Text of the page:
While acquiring specialized knowledge on the product you want to sell or the information services you offer is indispensable, being aware of global affairs – be they current events like the Middle East unrest, or longer-term trends like the development of the energy base or global warming – will save you from big mistakes and multiply your long-term wealth.

Say you want a house as a long-term investment. Is it a good idea to buy it somewhere in Florida, seeing that prices have come down in the past 2 years? Some would say yes, go for it! But anyone with knowledge of long-term climate models will avoid it like a drowning ship. That’s because when everybody finds out about those climate models, housing prices in Florida will plummet, as nobody will be willing to insure houses built in the path of ever stronger storms and rising waters.

Likewise, long-term bonds offered by the PIGS countries, Japan, the US, and the UK are surely no longer safe havens given the runaway sovereign debt dynamics seen in those countries.

Where should you put your money? That’s for another post, but in short, some reliable *longterm* investments that come to mind are: The ARCS states (Alaska, Russia, Canada, Scandinavia); The BRICs (especially China and Russia); Financial instruments that track commodities under stress from rising wealth and growing populations (e.g. oil; Rare Earth Metals) or the companies producing those commodities; Real estate in select places (e.g. Sochi-Abkhazia; Arctic ports such as Murmansk); Biotech; Nanotech; Pharmaceuticals (global aging).

But make sure you research thoroughly before taking the plunge. Oil might be a good investment, but it’s no use if you buy in at $120 / barrel, only to see it plunge in the wake of a global recession and stay at $50 for a year or two. You might go bankrupt before making a profit. The global economy tends to snap when real oil prices get into the $120-150 range, but a price of $40 is likewise unsustainable due to plateauing (or declining) global production and soaring demand from China. If you see oil prices fall back to less than $70 in the next few years, it would make a lot of sense to buy in big.

Back to houses. Speaking of the US, I think the Great Lakes region is the most prospective region for real estate in the next decade. But its a pretty depressing place to actually live in. One unconventional idea is to take up sailing and become a sea nomad.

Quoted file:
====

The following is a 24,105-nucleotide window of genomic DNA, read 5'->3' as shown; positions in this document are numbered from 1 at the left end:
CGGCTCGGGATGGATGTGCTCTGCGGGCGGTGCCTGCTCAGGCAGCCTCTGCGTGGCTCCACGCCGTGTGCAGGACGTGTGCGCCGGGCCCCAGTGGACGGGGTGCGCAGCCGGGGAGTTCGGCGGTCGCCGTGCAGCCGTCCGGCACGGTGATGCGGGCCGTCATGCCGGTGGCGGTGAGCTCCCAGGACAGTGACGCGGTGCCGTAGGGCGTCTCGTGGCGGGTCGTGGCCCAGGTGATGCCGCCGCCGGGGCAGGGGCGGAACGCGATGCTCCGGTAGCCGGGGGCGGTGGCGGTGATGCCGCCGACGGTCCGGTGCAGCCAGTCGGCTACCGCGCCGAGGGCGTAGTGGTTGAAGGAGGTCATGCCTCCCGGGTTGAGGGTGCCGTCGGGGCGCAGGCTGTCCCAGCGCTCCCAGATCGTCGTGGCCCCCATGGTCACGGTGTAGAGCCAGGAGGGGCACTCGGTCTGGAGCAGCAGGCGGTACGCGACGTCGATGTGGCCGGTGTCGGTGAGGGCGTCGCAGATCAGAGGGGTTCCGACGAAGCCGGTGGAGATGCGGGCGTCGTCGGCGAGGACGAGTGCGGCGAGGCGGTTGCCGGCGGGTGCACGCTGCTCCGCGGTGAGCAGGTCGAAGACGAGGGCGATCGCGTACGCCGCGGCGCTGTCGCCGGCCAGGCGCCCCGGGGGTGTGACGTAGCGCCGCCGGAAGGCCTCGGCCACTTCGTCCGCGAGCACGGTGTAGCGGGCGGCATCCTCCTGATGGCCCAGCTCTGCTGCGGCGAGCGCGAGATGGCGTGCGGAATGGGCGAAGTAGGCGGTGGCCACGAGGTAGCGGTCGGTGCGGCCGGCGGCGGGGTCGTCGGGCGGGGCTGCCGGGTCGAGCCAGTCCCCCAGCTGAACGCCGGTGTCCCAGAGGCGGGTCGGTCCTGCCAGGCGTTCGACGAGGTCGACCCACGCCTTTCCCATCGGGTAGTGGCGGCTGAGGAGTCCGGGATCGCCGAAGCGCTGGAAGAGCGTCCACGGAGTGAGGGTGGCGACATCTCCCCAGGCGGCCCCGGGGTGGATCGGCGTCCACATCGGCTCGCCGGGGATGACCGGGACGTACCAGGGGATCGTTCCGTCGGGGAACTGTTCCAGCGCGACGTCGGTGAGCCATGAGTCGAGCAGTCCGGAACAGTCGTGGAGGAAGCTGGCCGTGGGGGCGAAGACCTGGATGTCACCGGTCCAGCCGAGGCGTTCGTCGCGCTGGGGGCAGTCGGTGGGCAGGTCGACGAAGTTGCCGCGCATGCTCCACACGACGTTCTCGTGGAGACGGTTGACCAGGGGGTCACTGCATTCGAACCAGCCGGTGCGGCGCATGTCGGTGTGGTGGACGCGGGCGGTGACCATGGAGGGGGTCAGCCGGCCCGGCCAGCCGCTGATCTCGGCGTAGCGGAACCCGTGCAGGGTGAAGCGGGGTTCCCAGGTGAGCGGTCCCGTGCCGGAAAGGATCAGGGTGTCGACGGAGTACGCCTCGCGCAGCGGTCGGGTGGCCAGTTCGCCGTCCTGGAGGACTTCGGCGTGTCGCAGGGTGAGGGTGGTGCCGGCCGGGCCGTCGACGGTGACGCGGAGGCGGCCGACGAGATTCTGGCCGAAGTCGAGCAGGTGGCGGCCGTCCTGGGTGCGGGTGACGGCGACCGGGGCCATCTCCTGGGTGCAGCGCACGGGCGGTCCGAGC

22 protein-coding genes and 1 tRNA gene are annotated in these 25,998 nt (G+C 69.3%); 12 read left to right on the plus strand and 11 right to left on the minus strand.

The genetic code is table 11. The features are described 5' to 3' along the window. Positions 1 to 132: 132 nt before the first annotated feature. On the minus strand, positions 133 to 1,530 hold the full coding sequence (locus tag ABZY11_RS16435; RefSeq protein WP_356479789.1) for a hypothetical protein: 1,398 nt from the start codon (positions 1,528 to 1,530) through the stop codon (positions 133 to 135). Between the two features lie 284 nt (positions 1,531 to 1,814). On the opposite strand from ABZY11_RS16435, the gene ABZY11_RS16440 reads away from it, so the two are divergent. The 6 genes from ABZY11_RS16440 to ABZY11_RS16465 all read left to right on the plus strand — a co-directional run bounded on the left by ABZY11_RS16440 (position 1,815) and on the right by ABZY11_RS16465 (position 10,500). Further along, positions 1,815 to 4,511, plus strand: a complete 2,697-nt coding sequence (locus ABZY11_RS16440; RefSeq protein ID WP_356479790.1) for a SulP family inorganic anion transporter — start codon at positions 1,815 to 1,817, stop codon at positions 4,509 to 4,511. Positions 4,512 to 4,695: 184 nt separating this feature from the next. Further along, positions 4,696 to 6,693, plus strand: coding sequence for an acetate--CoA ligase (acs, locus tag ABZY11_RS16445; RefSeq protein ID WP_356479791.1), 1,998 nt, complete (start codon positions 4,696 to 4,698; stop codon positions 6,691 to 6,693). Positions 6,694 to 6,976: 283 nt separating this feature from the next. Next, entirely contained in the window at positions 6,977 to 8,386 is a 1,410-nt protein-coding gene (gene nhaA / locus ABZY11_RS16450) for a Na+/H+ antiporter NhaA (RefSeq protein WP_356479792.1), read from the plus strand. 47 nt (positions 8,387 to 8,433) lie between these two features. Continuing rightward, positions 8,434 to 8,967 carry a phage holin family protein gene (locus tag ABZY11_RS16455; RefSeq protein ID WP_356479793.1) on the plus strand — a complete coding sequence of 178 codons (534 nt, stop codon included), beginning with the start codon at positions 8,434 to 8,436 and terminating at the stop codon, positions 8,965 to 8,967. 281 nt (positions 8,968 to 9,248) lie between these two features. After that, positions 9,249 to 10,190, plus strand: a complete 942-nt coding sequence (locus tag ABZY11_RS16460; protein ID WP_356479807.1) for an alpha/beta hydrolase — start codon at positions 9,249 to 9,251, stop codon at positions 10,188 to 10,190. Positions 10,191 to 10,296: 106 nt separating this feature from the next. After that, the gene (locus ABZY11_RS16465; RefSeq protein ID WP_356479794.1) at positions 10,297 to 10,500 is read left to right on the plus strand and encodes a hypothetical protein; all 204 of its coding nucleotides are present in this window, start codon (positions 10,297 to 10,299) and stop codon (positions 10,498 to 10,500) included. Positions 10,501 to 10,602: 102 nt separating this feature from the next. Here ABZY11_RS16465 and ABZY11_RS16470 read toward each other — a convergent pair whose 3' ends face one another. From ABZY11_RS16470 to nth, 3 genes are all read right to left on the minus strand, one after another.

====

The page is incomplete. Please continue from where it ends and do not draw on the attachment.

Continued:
Full freedom of movement. Access to the Internet via satellite. Most of the world’s great cities are within your range. And contrary to popular myth, it’s not even that expensive. There are communes offering free or near-free sailing lessons in return for a couple hours of volunteered maintenance work per week. Once you get the hang of things, you can buy a comfortable sailboat for $30,000-$90,000, or rent one for $3,000-$6,000 per year, which is an order of magnitude cheaper than the typical San Francisco or London apartment. And in practice you get the advantages of both!

Obviously, you can ignore this if world travel or boats aren’t your thing. But in any case – Think big, Think global.

  • “…those folks who can fix computers and write code will always be in high demand and well-compensated.”

    Well, as computers have become cheaper and smaller, fixing them has made less and less sense. I still remember a time when almost every man in Russia (and probably elsewhere too) owned a soldering iron. My father certainly did. Radios, record players, TVs, etc. were all very fixable. Then miniaturization came in, plus the Chinese have made gadgets so cheap that they’re now disposable.

    I’ve never worked as a programmer, but I’ve worked next to them and I’ve even coded a little in my youth. A huge problem with that world is the constant turnover of new technologies. Imagine being 50 and still having to learn all the latest programming fads.

    As for our apocalyptic future, I’m more worried about the debt situation than about peak oil or global warming. If hyperinflation and/or government austerity hit, there will be social unrest. That will be easier to survive in sparsely populated areas than in big cities or in the suburbs. Less shooting, more opportunities to grow your own food, to gather firewood. I hope I’m exaggerating the dangers here.

    Anyway, there are places in the backwoods even of this state of New York where homes go for $30k and less. Perhaps one day I’ll buy one just in case.